Nabis.  His work, which has a dream like quality, often featured domestic scenes featuring his wife and family.  He used vibrant bold colors to not only express the actual scene itself but also the complex imagery he wanted to express.  He is regarded as the greatest  colorists of modern art. 

Since one of my true loves is to play with color, I think that's why I was instantly drawn to Bonnard's work.  In The Dining Room in the Country, he slides masterly from the cool colors of the exterior to the warm colors of the interior, evoking a sentimental  - at home kind of feeling.  The goal of my abstraction is to play with moving cool colors to warm.

Dining Room in the Country

Edward Hopper (1882 - 1967)

 An American painter whose realistic views of  urban scenes shock the viewer into recognition of the
strangeness of familiar surroundings.  His  realistic  scenes of everyday life  mostly conveyed a mood of loneliness, isolation and anonymity.  He continued with his figurative work although the trend during the mid 20th century was abstract.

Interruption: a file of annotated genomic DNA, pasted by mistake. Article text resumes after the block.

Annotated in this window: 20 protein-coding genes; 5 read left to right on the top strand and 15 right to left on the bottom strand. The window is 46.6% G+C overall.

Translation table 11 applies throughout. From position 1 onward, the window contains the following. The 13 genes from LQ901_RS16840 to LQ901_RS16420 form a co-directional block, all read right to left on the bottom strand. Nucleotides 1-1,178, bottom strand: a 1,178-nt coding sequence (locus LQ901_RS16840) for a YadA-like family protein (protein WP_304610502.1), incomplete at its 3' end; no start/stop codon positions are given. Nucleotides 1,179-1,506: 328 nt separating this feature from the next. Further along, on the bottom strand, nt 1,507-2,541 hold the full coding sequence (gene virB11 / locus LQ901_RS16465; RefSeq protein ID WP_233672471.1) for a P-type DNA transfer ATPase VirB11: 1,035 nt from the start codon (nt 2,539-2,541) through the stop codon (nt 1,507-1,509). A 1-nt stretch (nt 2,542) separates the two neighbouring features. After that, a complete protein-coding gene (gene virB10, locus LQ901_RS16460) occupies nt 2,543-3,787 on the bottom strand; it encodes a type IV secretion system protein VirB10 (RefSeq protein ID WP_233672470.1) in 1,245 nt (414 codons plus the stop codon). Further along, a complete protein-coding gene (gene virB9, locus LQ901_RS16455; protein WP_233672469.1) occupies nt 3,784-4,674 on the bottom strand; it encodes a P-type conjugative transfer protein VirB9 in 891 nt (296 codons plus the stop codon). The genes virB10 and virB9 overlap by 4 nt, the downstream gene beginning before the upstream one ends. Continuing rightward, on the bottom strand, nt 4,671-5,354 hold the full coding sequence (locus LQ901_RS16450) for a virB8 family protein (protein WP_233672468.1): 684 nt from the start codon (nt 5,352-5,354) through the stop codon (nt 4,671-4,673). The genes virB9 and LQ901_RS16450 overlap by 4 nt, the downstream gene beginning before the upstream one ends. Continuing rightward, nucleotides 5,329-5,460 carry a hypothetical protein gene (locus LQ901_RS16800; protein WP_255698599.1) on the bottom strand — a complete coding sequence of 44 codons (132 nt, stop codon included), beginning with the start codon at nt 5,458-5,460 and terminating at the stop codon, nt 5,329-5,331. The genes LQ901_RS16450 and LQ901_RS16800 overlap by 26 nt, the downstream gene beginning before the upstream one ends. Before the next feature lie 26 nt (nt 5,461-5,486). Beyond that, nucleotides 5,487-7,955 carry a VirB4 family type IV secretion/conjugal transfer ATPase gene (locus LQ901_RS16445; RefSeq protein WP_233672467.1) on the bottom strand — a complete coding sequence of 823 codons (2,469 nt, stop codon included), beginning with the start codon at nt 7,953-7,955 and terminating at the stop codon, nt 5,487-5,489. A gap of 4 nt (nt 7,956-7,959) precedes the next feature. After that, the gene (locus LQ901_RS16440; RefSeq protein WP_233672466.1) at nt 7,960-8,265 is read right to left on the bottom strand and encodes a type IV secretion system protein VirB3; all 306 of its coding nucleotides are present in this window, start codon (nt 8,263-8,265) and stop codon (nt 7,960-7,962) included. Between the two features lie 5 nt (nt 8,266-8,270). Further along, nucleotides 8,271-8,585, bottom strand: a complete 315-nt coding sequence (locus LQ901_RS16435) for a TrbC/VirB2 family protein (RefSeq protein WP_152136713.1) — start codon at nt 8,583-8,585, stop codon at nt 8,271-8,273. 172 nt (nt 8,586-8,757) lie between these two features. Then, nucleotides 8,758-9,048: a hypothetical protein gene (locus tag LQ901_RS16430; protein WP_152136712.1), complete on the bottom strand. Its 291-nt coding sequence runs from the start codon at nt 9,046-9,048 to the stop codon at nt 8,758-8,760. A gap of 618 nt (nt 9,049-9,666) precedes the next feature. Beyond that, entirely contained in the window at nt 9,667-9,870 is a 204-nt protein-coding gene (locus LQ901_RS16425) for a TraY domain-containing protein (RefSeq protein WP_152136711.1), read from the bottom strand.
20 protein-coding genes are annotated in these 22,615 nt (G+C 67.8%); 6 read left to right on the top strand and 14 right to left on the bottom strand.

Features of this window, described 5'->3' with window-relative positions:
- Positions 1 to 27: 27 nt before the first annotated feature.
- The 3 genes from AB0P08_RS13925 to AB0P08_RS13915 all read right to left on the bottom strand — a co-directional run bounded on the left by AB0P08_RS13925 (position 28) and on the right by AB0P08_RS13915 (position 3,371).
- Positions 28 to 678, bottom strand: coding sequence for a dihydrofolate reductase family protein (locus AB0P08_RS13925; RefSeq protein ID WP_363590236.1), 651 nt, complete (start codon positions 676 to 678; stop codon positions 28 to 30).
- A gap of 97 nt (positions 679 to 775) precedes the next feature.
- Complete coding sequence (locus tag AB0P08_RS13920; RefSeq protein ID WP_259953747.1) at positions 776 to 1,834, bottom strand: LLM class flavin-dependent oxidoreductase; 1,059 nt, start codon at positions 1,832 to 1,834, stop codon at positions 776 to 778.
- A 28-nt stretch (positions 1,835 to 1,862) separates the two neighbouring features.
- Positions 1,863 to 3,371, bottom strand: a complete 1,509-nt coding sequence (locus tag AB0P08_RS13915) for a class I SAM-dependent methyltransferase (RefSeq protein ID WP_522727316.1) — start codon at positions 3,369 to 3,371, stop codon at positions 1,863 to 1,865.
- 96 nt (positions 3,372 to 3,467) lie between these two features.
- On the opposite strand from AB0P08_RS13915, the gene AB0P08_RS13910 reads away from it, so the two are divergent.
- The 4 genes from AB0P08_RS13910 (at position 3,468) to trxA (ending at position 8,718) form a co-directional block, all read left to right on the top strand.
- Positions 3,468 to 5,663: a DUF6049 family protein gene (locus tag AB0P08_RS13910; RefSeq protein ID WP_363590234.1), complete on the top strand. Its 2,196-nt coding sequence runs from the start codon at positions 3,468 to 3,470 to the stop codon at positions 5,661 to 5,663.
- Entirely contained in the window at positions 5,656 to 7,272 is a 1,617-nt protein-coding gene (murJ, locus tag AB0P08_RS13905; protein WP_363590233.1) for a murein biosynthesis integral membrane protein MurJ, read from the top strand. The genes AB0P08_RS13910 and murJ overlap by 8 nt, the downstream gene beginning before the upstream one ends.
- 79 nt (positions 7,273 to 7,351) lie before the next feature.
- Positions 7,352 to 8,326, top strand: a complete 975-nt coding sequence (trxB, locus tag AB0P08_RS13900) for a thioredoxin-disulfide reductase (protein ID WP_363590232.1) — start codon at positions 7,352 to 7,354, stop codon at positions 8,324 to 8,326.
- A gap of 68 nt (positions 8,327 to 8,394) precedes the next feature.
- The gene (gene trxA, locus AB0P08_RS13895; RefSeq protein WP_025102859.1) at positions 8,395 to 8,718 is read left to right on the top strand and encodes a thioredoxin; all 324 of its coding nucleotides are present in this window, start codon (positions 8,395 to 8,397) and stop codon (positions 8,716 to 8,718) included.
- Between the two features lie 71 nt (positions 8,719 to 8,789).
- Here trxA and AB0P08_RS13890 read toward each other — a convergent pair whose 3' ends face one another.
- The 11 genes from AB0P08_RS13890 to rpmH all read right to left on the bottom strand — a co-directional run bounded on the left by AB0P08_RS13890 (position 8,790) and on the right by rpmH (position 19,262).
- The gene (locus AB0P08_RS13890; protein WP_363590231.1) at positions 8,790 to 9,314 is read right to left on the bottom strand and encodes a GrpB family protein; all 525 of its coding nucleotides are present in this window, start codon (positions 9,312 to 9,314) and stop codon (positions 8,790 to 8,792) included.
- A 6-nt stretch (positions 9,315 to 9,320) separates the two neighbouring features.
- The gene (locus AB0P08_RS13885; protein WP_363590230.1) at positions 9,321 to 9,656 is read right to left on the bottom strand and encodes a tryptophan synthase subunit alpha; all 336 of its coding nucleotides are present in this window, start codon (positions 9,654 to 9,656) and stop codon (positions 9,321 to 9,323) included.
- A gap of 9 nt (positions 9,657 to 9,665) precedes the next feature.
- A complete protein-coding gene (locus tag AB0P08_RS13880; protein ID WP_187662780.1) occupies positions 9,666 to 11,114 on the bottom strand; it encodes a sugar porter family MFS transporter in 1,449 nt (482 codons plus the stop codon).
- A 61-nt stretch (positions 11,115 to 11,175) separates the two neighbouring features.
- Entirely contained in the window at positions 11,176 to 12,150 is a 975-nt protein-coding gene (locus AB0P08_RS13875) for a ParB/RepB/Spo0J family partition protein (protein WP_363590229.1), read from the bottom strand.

I have always been drawn to Hopper's work.  There is always a sense of mystery in his painting which makes me want to ask why are these people so lonely?  I love how he uses architectural lines to solidify his scenes.  The goal of my abstraction will be to play with architectural features and to create a sense of mystery.
Chop Suey

Okay homework done! 

So what have been up to Creatively?

Friday, July 10, 2015

Setting Limits - Off the Wall Friday